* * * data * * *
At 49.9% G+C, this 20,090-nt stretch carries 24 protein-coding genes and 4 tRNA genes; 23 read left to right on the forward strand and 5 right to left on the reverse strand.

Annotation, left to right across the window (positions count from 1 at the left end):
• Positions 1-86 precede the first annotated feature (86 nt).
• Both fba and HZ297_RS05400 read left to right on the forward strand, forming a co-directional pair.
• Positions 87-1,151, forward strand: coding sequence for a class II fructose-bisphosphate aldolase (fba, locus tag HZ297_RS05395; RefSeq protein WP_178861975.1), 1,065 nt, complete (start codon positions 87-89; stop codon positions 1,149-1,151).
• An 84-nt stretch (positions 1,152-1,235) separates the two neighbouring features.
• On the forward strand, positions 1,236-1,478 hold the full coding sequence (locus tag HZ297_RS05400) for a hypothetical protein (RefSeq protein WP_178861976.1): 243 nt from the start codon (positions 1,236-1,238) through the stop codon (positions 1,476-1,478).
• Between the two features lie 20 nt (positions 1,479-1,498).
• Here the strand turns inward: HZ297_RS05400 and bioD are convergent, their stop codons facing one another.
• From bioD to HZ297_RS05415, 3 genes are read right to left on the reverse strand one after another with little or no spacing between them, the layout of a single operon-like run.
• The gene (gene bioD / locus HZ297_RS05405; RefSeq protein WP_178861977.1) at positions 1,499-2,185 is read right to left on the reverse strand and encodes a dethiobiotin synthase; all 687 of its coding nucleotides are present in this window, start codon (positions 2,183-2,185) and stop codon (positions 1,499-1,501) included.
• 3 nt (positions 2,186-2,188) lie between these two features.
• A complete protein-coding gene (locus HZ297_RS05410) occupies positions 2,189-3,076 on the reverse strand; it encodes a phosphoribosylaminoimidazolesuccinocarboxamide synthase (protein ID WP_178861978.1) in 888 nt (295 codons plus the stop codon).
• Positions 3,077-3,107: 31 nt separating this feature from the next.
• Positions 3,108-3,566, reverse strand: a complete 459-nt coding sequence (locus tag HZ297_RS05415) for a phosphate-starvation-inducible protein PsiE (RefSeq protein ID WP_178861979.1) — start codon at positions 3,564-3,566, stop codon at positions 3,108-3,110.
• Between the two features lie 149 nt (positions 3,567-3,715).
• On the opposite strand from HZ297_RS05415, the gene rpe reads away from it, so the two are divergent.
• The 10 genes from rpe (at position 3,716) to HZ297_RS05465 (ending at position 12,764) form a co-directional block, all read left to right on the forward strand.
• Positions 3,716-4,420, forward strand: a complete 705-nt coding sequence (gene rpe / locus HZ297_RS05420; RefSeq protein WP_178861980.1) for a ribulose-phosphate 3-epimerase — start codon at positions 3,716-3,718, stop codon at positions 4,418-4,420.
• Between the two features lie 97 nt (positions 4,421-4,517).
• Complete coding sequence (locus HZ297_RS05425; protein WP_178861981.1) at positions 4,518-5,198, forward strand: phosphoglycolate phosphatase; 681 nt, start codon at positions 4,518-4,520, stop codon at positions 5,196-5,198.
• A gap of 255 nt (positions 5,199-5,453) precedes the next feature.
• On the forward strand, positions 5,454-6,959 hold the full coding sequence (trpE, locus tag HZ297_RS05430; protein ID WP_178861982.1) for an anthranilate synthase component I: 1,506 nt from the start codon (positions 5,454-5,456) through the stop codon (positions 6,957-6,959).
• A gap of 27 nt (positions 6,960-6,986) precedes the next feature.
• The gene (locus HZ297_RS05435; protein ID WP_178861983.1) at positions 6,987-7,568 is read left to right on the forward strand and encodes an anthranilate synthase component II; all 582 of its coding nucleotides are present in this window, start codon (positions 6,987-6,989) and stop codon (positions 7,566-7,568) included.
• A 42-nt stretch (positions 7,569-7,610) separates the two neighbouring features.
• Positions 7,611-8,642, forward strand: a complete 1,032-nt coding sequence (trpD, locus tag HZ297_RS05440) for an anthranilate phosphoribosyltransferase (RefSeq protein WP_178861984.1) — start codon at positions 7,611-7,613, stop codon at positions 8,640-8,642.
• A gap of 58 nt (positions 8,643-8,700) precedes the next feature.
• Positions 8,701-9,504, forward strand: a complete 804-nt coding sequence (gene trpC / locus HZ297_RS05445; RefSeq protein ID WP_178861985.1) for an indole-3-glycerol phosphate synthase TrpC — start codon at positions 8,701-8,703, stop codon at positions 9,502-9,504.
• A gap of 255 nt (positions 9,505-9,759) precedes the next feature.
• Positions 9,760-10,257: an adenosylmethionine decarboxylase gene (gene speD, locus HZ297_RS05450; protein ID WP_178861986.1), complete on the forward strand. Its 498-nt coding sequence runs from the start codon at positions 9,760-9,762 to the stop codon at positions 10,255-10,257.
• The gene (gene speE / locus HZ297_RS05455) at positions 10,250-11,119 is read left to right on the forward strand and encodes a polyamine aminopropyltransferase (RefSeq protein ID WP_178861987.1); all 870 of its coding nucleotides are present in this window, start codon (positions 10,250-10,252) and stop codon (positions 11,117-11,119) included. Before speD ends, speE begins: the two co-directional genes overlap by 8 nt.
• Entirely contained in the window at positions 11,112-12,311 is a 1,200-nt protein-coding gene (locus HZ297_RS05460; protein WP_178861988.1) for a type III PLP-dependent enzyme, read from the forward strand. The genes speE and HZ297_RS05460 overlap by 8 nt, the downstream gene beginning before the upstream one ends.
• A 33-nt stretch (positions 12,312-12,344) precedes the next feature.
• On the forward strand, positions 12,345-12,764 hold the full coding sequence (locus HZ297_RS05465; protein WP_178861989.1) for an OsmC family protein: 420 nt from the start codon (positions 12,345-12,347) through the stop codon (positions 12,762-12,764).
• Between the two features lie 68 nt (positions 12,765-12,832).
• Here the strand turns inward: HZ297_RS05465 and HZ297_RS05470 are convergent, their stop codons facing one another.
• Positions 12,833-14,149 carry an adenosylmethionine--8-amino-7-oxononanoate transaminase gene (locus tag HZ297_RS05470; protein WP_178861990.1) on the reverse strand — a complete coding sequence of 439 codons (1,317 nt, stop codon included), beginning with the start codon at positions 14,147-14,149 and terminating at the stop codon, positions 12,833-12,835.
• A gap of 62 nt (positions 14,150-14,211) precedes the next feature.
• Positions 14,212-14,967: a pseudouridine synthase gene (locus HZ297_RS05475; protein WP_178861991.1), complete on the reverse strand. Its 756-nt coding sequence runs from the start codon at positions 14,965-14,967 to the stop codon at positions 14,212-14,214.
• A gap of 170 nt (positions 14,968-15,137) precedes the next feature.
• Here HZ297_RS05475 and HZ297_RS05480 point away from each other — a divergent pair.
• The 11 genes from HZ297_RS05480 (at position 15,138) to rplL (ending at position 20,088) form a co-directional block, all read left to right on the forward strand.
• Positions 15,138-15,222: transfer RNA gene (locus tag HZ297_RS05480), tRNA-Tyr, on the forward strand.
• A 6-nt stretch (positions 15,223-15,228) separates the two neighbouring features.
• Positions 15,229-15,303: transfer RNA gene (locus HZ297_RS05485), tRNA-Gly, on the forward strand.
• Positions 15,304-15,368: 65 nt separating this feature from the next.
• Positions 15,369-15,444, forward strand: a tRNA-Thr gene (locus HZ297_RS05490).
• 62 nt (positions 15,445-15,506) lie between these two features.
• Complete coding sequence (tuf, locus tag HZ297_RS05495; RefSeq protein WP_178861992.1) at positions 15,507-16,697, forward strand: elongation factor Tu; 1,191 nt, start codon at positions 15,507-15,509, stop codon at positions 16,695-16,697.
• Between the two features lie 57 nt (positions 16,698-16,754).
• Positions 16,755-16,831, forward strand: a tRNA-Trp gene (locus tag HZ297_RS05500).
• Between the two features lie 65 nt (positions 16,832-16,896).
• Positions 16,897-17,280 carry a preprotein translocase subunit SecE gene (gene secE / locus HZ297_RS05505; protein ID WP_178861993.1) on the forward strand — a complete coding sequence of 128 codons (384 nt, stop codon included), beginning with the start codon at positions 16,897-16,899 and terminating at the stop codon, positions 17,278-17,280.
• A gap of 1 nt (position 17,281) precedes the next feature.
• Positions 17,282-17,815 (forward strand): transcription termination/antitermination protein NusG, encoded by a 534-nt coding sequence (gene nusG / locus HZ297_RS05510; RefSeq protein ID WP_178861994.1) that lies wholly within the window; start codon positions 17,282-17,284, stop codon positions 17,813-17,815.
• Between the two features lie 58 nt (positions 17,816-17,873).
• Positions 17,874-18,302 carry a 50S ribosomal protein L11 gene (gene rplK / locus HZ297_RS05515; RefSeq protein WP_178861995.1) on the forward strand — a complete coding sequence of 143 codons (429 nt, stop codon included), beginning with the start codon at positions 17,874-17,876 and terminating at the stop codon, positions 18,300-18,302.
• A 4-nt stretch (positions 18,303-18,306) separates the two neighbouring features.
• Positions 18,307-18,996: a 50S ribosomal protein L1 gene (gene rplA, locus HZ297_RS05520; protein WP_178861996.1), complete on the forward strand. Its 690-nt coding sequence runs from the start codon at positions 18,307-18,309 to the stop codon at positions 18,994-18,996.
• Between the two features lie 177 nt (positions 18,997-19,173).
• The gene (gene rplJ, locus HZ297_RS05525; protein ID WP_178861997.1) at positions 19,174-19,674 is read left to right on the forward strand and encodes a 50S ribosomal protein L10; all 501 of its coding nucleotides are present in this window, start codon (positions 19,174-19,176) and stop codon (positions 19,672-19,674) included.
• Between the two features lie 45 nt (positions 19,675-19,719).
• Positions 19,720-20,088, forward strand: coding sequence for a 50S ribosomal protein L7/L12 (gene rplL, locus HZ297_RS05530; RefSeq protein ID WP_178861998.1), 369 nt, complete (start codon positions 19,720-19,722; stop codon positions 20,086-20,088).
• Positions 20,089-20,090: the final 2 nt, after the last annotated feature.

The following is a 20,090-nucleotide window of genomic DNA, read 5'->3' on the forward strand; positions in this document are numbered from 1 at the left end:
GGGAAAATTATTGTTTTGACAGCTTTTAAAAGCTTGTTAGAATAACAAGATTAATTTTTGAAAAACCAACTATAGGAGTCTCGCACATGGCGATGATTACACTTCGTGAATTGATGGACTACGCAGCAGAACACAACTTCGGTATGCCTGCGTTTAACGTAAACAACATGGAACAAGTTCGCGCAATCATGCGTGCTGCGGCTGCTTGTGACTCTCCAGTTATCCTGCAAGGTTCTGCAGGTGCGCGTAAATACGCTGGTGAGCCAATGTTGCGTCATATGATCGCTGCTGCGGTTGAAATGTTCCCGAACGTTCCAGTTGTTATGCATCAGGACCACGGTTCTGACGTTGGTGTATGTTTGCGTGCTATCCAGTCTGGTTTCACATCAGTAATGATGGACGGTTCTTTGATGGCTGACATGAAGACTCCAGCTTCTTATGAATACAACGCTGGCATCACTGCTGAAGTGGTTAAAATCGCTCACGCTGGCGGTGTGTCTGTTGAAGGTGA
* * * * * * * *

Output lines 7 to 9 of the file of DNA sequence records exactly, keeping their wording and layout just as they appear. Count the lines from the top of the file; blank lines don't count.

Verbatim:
• On the forward strand, positions 1,236-1,478 hold the full coding sequence (locus tag HZ297_RS05400) for a hypothetical protein (RefSeq protein WP_178861976.1): 243 nt from the start codon (positions 1,236-1,238) through the stop codon (positions 1,476-1,478).
• Between the two features lie 20 nt (positions 1,479-1,498).
• Here the strand turns inward: HZ297_RS05400 and bioD are convergent, their stop codons facing one another.